Jaguar’s Formula E car is co-sponsored by Panasonic, which provides the batteries.

The pandemic-shortened Formula E season just wrapped up, but the all-electric racing series will be back on track soon, according to organizers – and that’s good news as far as Jaguar Land Rover is concerned.

The British automaker has been an active proponent for battery-car racing, both with Formula E and its own eTrophy series. They provide an obvious PR boost for the all-electric Jaguar I-Pace SUV, but there are other benefits, Jaguar officials noted during a webinar this week. Racing helps engineers improve products like the I-Pace. But, in turn, that production model is also helping improve the Jaguar racing program.

“To be competitive on road and track you have to keep up with the pace of technical developments and change,” said James Barclay, head of Jaguar’s electric vehicle racing program, which includes Formula E.  What happens on the track, he added, “has a real relevance back to (production) cars” like the I-Pace.

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There have been a number of improvements to the electric SUV since it was launched in Europe in mid-2018 – U.S. sales following that October. Some have come from Formula E, which is a rigidly regulated series where manufacturers run dart-like racers essentially identical but for their powertrains. Jaguar has also sponsored what is essentially a stock series, the eTrophy, where the I-Pace undergoes only modest updates, and most of those for safety reasons, such as the addition of a roll cage.

Cars line up on the grid for the start of a race in Jaguar’s eTrophy race.

It’s the eTrophy that has yielded one of the most significant improvements in the production iPace, according to Barclay. “As a result of (our) learnings,” he said, “we’ve been able to deliver a complementary software upgrade” to the production vehicle “that’s delivered up to an additional 12 miles per charge.” The U.S. version of the SUV now is EPA-rated at 234 miles range.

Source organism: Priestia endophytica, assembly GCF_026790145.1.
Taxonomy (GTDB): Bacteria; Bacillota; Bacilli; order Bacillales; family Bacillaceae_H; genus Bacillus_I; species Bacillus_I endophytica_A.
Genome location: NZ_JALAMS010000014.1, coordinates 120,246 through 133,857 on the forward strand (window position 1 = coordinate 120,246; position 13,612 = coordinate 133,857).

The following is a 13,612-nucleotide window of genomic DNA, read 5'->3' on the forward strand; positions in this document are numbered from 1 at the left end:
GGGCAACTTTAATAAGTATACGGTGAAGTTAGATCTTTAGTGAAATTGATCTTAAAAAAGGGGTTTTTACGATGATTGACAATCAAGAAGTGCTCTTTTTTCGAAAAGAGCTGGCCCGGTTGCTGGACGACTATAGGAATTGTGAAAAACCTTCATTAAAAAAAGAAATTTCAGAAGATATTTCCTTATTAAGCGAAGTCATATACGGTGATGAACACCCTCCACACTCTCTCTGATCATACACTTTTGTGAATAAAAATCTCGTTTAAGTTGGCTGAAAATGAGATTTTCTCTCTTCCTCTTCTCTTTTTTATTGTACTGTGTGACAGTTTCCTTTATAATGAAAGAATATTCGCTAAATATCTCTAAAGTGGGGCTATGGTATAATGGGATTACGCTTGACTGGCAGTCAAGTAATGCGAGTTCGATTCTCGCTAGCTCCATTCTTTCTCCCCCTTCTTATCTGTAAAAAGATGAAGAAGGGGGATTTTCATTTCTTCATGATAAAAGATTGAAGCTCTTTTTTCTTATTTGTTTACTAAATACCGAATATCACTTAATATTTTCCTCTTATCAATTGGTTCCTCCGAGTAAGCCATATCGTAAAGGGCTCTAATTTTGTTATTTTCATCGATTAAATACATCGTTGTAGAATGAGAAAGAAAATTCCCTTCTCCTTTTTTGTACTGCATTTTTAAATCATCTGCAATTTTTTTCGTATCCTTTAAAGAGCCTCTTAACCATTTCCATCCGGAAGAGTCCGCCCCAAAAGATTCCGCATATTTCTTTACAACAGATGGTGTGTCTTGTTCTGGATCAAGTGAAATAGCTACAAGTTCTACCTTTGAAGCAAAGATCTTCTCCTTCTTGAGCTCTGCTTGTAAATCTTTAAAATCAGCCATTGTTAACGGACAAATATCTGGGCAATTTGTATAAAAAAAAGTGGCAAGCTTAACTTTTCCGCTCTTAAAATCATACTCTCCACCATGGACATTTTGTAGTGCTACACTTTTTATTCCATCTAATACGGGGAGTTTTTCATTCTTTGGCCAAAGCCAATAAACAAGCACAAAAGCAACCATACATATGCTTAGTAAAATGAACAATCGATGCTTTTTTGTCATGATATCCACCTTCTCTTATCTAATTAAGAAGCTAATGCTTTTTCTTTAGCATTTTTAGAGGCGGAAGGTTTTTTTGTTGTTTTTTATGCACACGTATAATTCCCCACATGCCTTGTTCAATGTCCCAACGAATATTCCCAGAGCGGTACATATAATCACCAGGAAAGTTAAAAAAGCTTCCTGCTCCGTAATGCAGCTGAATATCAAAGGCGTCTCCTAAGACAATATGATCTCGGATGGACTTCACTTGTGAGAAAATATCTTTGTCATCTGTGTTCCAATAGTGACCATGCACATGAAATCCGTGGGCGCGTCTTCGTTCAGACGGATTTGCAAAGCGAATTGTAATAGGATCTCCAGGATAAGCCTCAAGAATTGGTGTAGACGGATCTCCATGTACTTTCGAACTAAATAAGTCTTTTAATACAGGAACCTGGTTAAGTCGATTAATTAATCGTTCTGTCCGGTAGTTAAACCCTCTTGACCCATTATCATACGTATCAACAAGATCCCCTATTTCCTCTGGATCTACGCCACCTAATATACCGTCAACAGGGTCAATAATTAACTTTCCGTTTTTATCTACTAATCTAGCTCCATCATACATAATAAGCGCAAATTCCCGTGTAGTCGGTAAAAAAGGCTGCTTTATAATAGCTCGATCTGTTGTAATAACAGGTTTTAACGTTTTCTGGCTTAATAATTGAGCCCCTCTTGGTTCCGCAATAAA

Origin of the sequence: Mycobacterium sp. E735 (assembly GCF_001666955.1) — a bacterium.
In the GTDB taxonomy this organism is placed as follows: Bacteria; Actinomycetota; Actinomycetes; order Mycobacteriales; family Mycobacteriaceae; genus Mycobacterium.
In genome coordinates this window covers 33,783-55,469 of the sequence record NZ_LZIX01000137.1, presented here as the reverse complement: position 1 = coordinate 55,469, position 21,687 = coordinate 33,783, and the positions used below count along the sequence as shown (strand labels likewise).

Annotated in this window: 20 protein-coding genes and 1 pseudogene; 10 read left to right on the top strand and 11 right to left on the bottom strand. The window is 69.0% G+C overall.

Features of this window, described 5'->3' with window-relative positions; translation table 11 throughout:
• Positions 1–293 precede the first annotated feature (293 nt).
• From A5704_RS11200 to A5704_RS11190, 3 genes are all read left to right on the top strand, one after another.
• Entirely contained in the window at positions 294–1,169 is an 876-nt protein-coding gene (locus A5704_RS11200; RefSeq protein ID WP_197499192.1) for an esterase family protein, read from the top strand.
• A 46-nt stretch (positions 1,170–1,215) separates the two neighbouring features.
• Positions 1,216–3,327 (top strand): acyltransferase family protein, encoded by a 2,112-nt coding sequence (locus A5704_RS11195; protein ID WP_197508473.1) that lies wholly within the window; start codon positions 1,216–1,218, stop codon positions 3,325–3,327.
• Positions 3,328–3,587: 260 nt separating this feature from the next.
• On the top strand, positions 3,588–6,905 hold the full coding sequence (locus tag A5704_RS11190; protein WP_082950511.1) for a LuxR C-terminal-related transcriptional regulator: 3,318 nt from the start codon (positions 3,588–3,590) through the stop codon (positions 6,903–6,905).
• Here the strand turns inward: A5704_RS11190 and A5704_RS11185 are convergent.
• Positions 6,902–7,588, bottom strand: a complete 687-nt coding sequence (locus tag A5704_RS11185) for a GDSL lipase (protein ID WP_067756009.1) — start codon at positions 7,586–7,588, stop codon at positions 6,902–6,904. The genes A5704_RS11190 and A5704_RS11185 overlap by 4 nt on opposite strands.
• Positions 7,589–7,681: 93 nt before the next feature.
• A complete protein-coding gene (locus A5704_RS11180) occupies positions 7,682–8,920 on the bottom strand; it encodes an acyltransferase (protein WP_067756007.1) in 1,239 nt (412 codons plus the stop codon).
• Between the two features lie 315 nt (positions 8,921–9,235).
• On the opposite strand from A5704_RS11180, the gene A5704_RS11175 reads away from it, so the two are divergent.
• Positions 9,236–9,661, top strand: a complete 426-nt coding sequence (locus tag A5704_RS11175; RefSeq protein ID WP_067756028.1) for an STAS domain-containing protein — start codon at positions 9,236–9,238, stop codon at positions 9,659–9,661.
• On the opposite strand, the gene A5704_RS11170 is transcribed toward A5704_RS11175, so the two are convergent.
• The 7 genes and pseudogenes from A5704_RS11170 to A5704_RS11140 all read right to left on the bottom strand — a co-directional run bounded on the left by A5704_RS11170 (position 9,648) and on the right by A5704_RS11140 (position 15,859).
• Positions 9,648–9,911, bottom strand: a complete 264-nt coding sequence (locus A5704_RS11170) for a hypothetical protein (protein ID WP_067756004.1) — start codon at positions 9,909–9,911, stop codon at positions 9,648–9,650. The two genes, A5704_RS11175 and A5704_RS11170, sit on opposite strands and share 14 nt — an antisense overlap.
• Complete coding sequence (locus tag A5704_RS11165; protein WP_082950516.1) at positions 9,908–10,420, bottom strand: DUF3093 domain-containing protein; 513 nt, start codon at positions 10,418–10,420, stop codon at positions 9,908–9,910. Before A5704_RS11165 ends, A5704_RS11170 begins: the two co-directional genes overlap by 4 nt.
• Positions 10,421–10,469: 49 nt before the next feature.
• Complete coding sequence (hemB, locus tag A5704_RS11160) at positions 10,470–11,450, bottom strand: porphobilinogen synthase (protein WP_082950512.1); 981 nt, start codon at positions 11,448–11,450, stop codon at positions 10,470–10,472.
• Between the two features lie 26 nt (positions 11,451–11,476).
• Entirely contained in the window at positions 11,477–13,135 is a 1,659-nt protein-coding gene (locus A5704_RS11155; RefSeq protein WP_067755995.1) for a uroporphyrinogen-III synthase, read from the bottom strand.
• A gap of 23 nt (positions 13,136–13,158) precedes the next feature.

With both Formula E and the eTrophy, Jaguar engineers have focused heavily on software updates which have a “huge” impact on a vehicle like the I-Pace, including not only range but performance and creature comfort, added Stephen Boulter, the SUV’s vehicle engineering manager.

Of course, it helps to have the ability to do smartphone-style over-the-air updates to the I-Pace, rather than requiring owners to bring the vehicles back to a dealer, he said.

Like rival Tesla, Jaguar has been closely monitoring data uploaded from production SUVs for insight into how they perform in the real world. That is added to what Boulter called “the incredible wealth of knowledge” derived from Jaguar’s electric racing efforts.

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Along with the boost in I-Pace range, the automaker has used its learnings to reprogram the behavior of the active air vanes at the front of the vehicle which are opened when cooling air is needed. Other updates include:

  • Using more of the battery pack’s “state-of-charge,” drawing deeper than was originally planned because that has proved less risky to long-term battery life;

    The Jaguar I-Pace has received a number of race-derived updates, among other things adding 12 miles more range.

  • The I-Pace now has a more powerful onboard charger, but it also has been reprogrammed to speed up charging, whether at home or at a high-speed public facility;
  • The SUV’s regenerative braking system has been revised to kick in sooner, helping recapture more energy normally lost as heat;
  • The torque balance between the front and rear motors has been reprogrammed to better enhance both grip and performance.

There have been a handful of other changes to the I-Pace since its introduction, including the addition of a camera-based rearview mirror and enhancements to the car’s 360-degree video system. But the most significant updates have been software based, with much of that influenced by what Jaguar has learned on track.

At the same time, the feedback goes both ways, Jaguar enhancing its race effort with information gleaned from data generated by millions of miles of driving on public roads.

Most importantly, the automaker found a way to use the speed sign recognition system from the production car to help its race drivers track what their competitors are doing and that, said Boulter, “has actually been used by the race cars so they can go faster.”

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In part due to the pandemic, Jaguar is now dropping the eTrophy series, but it plans to continue in Formula E and hopes that the beneficial link between racing and production will continue.

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